Past, Present, Pain

Could pain we experience early in life increase our sensitivity to pain in later years?

Written by: Fatema Zavery & Jason Arunn Murugesu

Art by: EJ Oakley and Winnie Lei


‘People are very judgemental about pain’ notes Professor Maria Fitzgerald, a Principle Investigator of UCL’s Paediatric Pain Research Group. She suggests that this is because we all judge each other on some concept of a  ‘norm’. However, Fitzgerald  argues  that no such norm actually exists; this view is outdated and does more harm than good.  

The Paediatric Pain Research Group in UCL, or PPNG for short, have two primary aims: to expand our knowledge on neurobiological pain pathways and to improve the clinical treatment of children in pain.

Hubel and Wiesel’s infamous experiments in the late sixties demonstrated that early life was key to the development of the senses. One experiment involved two cats of differing ages: a newborn kitten and an adult. In both cats, one eye was shuttered and reopened six months later. The reopened eye of the adult cat was unaffected, whereas in the newborn kitten, fewer neurons in the eye were activated in response to light. Hubel and Wiesel’s research centered on the ocular dominance columns in the eyes and concluded that the development of these columns could only be affected at a very young age. They called this period the ‘critical window’.

The ‘critical window’ is the focus of the research conducted by PPNG. Does the pain we feel in the ‘critical window’ affect the pain we feel later in life?

In 2012, PPNG, alongside other researchers, presented a study centered around this debate. Like Hubel and Wiesel, adults were compared to newborns. In this case, however, rats were used – times have changed. The newborns were cut on their hindpaw and allowed to grow into adults.

The adult rats who had been injured as newborns were said to be ‘primed’. The concept of priming can be likened to a long-held grudge that never goes away; whilst it may not affect your daily life, it rears its ugly head when provoked. The researchers carried out such a provocation  when they cut the ‘primed’ rats on their hindpaws once more as adults. As a control, they also cut the hindpaws of a set of adult rats who had not been injured as newborns.

The two groups of rats were observed for four weeks and tested for hyperalgesia, or increased sensitivity to pain.  The primed rats presented significantly higher levels of hyperalgesia.

rat.jpg

The study also attempted to highlight the mechanism for priming. Who or what actually holds the grudge? It is generally believed that priming involves neuroimmune interactions, in particular the microglial cells. Microglial cells are only found in the central nervous system and can be considered the caretakers of the brain. They generally maintain its health and wellbeing. However sometimes they do more harm than good, especially in a developing brain – like an overbearing mother.

The experiment was straightforward: what happens if you stop these caretakers from doing their jobs? An inhibitor of microglia was administered to both sets of rats, those that were primed and those that were not. Unlike in the previous experiment, the primed rats experienced no increased sensitivity to pain when cut on the hindpaw.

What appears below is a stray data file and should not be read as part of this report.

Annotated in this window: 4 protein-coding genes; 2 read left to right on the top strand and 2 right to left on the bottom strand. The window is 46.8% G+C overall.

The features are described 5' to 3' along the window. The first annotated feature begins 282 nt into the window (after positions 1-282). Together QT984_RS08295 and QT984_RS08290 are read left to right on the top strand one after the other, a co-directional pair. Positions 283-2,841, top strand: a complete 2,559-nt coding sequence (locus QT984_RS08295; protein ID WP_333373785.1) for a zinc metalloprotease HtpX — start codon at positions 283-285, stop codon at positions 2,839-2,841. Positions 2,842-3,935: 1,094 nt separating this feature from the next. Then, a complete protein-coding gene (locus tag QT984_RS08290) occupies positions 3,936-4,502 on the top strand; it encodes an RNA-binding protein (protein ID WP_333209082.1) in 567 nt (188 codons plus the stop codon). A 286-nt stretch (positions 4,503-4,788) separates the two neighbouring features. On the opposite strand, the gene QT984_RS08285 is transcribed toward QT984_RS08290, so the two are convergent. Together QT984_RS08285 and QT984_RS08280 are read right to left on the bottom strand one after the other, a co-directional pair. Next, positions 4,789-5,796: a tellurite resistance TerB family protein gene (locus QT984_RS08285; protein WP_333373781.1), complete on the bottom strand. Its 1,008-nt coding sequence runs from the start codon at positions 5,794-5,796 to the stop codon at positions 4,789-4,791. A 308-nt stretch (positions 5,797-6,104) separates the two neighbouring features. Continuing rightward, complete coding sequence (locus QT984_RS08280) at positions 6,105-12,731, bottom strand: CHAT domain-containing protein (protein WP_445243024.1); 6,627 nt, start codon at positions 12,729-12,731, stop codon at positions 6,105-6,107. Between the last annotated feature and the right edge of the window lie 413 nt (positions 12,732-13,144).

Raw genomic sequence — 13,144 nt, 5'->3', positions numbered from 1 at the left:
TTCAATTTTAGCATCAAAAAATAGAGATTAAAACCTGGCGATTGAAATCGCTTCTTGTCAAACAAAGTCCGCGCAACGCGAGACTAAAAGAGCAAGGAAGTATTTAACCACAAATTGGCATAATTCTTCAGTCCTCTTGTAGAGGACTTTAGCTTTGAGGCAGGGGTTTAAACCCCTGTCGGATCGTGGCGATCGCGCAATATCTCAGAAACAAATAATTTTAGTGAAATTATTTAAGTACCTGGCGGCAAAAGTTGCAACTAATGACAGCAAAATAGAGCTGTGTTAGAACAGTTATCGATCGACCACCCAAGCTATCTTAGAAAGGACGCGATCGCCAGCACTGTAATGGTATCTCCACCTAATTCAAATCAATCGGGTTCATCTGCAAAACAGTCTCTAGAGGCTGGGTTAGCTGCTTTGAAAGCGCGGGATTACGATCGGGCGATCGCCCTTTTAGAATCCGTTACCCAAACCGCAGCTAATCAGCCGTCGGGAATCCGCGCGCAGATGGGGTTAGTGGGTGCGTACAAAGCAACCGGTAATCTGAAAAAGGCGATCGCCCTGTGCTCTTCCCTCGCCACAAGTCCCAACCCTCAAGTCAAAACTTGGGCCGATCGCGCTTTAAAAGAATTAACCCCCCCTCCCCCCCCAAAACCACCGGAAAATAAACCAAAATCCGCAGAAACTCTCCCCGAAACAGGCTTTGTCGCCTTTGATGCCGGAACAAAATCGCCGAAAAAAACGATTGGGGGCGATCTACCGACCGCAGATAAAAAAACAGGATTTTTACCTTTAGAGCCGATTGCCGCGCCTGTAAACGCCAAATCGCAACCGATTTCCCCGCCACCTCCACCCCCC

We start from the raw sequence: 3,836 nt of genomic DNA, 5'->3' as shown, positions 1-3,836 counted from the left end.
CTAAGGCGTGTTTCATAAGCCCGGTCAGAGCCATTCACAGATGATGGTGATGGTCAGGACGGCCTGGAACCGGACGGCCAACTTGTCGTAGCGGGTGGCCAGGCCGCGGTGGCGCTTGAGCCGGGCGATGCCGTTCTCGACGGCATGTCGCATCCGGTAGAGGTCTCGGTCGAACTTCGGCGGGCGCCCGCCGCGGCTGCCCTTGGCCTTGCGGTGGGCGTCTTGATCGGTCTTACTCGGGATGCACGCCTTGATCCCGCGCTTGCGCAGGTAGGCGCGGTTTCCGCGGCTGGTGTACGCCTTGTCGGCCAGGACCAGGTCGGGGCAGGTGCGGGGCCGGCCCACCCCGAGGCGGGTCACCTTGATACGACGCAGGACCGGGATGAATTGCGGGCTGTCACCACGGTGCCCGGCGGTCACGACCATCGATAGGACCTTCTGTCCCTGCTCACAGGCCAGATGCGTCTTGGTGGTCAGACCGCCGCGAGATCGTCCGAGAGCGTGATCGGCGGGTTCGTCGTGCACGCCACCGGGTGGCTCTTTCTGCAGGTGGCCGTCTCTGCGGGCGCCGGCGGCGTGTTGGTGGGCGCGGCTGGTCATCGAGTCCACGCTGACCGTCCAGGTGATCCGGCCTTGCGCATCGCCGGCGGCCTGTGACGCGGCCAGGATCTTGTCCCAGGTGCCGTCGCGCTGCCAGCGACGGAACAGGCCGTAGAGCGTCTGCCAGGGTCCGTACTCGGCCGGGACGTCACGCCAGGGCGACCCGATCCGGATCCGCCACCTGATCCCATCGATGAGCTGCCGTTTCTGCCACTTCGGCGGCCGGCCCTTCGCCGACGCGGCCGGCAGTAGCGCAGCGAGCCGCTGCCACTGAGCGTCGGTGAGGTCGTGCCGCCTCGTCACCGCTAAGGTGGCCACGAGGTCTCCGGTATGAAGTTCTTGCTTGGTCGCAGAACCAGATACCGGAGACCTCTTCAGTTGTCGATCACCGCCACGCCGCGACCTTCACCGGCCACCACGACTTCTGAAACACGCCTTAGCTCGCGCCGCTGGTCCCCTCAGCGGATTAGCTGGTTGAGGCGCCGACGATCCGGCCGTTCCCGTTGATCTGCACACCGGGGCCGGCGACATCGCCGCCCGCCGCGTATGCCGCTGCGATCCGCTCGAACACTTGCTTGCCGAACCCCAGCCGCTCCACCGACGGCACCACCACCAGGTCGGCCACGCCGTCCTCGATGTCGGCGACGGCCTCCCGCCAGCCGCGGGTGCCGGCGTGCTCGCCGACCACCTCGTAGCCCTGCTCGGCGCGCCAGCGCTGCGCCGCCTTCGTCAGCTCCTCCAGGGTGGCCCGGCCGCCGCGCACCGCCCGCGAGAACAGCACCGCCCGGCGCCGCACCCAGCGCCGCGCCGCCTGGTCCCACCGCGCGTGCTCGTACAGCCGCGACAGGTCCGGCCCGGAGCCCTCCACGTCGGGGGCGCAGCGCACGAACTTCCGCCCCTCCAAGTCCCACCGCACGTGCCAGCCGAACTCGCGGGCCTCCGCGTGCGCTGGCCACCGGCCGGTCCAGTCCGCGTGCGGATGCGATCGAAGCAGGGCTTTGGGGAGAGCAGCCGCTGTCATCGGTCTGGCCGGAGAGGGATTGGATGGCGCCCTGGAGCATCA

In addition to several mice and rat models on priming, experiments have also been conducted on humans; we need to know how cutting the hindpaws of rats affects our interpretation of pain! As such, using the basis of priming, EPICure studies were carried out.

EPICure is a series of studies conducted on the long term health of children that were born preterm. Dr Suellen Walker, a Principal Investigator of PPNG, compared 43 of these children to age matched children that were not born preterm. The advantage of working with children was that they were able to ask the subjects questions. The disadvantages were that they could not test using noxious stimuli or pain thresholds. Intriguingly the study found that whilst the mechanical responses were the same for the two sets, the EPICure children were less thermally sensitive. Walker suggests this may be due to the modulation of C-fibre pathways. These fibres play a significant role in pain perception.

Walker is a medical doctor by trade and works as a Consultant in Paediatric Anaesthesia and Pain Medicine at Great Ormond Street Hospital. PPNG’s findings are therefore not confined to the lab, but affect the day-to-day practice of pain management for children.

Considering pain management for the wider population, however, Walker argues that historical methods that merely divide the origin of pain into physical or psychological have proven to be fatal oversimplifications. As such, PPNG is calling for improved identification, diagnosis, and treatment for the management of pain, particularly chronic pain. In a recent study, this condition was found to affect between one third to half of all adults in the UK.

Fitzgerald mused on the damning effects to our lives that are unique to pain. When we are in pain, she says it is our ‘most dominant thought’, it ‘modifies our behaviour’ and ‘modifies our emotion’- and yet it is so difficult to describe our pain to others. This fundamental nature of pain is what makes it so difficult to understand. We have only scratched the surface, and UCL’s Pain Paediatric Research Group are at the forefront of our future insight.

 

 

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